So when Cox meets with recruits — and he is one part of the recruiting process — he sells the Illini’s NIL education structure, the Illini’s creative branding department (which has expanded) and the current success of Illini athletes on the NIL front.

“[Inducements] might work with a 16-year-old or a 17-year-old, but it’s within the rules and it’s actually better to say, ‘Here, we actually do have people who have made $100,000.’ If you actually have that, there’s some real value to being able to talk about that,” Cox said. “So I talk about what our current athletes have made, and I talk about what our structures are and how we can offer support.

“Basically what I’m saying is, ‘Look, I’m not going to promise you a dollar, but if you come here and you maximize this platform, you have the opportunity to make a significant amount of money. And you should believe me because have folks who have actually done that.’ I think a lot of schools who are kind of slower to lean into NIL or are behind for whatever reason kind of have to just rely on recruiting inducements because they don’t really have any examples.”

The approach seems to be working, especially for the men’s basketball program — the department’s highest-profile program. While Michigan basketball star Hunter Dickinson has publicly complained about Michigan’s NIL approach, highly-coveted Baylor transfer Matthew Mayer mentioned “NIL is good up there” when discussing the reasons he committed to Illinois. That’s music to Cox’s ears.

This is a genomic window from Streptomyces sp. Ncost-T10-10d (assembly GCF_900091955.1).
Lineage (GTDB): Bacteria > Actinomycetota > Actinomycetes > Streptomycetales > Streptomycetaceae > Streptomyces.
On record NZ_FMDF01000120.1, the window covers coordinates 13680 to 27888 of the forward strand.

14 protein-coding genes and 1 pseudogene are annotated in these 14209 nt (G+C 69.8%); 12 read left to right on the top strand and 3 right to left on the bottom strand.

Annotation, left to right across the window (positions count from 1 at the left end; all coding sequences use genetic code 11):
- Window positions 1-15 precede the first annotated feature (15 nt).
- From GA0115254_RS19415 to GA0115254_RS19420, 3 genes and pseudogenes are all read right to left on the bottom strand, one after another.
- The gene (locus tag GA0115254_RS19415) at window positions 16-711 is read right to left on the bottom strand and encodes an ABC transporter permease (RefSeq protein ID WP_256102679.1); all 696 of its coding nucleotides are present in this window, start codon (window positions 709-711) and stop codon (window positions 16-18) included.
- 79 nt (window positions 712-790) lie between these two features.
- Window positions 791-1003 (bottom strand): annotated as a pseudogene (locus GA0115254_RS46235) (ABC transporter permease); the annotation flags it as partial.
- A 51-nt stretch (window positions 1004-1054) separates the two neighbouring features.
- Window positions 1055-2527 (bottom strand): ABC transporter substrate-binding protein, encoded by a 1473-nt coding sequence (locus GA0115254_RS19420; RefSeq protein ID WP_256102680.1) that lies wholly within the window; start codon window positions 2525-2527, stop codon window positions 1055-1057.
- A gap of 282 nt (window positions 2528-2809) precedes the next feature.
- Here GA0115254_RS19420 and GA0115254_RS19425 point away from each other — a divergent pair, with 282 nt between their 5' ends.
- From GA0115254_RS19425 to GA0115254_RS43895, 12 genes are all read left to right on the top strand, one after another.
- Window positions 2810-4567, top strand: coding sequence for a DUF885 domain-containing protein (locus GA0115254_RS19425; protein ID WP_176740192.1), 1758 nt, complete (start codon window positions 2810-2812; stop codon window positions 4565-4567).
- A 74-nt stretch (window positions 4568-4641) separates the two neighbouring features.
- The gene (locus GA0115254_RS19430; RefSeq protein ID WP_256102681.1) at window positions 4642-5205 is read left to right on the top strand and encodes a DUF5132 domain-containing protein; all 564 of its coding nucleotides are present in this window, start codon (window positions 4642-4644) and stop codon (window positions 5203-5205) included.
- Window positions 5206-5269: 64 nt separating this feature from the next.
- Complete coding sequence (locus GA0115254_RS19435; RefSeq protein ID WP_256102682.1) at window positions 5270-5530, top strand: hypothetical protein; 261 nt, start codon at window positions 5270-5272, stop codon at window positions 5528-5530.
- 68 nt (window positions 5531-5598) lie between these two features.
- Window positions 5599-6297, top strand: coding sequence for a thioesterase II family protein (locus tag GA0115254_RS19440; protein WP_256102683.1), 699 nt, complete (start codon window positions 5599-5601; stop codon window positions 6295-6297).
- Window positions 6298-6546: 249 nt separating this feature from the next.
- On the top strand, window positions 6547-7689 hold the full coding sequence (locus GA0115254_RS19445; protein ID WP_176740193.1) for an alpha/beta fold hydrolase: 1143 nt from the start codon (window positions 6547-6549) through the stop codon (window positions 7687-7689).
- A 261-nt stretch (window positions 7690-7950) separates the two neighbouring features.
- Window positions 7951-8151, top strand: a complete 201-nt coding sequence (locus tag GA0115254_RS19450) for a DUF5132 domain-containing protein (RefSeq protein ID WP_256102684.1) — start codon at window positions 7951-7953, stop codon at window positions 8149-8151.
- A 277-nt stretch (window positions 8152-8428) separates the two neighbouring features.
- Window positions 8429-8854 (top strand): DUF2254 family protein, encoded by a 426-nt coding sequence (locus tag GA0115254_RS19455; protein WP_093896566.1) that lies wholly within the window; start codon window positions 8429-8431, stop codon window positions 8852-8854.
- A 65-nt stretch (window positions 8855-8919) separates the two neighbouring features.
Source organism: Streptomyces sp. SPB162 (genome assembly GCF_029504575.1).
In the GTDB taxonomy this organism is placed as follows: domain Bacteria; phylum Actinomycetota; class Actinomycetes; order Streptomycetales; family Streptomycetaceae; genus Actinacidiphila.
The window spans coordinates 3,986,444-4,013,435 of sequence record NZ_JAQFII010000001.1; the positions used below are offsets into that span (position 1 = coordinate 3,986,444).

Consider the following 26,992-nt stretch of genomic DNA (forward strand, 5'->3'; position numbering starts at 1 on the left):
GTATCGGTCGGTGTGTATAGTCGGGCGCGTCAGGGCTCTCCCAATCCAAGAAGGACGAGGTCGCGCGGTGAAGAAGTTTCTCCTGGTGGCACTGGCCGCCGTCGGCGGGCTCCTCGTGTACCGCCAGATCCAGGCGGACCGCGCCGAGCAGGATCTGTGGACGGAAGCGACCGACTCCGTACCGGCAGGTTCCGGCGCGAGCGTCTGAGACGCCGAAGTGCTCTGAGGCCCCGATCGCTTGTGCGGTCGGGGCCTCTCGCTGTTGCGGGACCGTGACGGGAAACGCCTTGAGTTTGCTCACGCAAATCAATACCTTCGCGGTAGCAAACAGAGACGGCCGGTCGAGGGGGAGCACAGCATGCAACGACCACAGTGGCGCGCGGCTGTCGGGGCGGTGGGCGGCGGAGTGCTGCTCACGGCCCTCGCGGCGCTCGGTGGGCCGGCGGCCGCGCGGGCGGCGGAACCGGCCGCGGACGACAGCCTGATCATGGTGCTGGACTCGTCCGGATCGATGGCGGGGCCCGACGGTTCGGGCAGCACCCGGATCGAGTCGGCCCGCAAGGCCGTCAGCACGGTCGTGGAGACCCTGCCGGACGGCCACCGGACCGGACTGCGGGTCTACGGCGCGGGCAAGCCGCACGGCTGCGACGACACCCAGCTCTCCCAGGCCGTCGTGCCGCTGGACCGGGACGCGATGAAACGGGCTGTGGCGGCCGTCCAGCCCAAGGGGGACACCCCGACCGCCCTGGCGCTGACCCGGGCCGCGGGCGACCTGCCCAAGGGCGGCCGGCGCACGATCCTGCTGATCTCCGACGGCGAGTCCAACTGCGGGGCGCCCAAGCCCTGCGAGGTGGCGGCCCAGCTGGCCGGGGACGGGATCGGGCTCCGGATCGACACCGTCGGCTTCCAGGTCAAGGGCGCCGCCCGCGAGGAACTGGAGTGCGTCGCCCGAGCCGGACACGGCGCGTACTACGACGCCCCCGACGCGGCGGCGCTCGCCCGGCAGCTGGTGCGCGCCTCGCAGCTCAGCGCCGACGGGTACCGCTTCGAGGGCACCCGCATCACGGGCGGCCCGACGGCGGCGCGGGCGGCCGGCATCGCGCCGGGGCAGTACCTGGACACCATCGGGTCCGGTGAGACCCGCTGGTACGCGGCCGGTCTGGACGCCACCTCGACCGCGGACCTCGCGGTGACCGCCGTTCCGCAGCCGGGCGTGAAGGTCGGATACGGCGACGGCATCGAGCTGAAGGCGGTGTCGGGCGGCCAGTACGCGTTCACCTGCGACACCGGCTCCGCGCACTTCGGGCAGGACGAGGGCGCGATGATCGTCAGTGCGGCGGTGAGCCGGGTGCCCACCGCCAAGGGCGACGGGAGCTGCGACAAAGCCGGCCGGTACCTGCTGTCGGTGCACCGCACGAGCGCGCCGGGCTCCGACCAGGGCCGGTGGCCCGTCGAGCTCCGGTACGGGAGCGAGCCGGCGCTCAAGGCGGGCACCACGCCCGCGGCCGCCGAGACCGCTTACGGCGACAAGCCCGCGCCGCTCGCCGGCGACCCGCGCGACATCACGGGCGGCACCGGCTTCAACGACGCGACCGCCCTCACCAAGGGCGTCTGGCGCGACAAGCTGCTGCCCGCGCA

“The success of men’s basketball has made me a bit busier, but it’s definitely a good busy that I want to lean into,” Cox said. “And I’d like to accelerate.”

Illinois basketball coach Brad Underwood signed the No. 6 recruiting haul in the country, which includes the No. 9 prep recruiting class and the No. 2 transfer class, and NIL seems to be a part of the Illini’s winning recruiting sell, along with recent success on the court, state-of-the-art facilities and a highly-regarded coaching staff.

That’s the whole idea for Illinois: that NIL isn’t the only reason a prospect comes to Illinois — but it strengthens the overall sell. 

“The same way that we talk about how great our academics are, the same way we talk about how great our fan base is, our social media following, the Big Ten Network, our media deals, on down the list; name, image, likeness is just another thing that we have now inserted into the recruiting experience for our prospective student-athletes,” Whitman said. “If we can say, ‘Here are some examples that are happening with our men and women,’ then we can allow them to connect the dots and assumptions about whether those opportunities are similar opportunities that will be available to them.”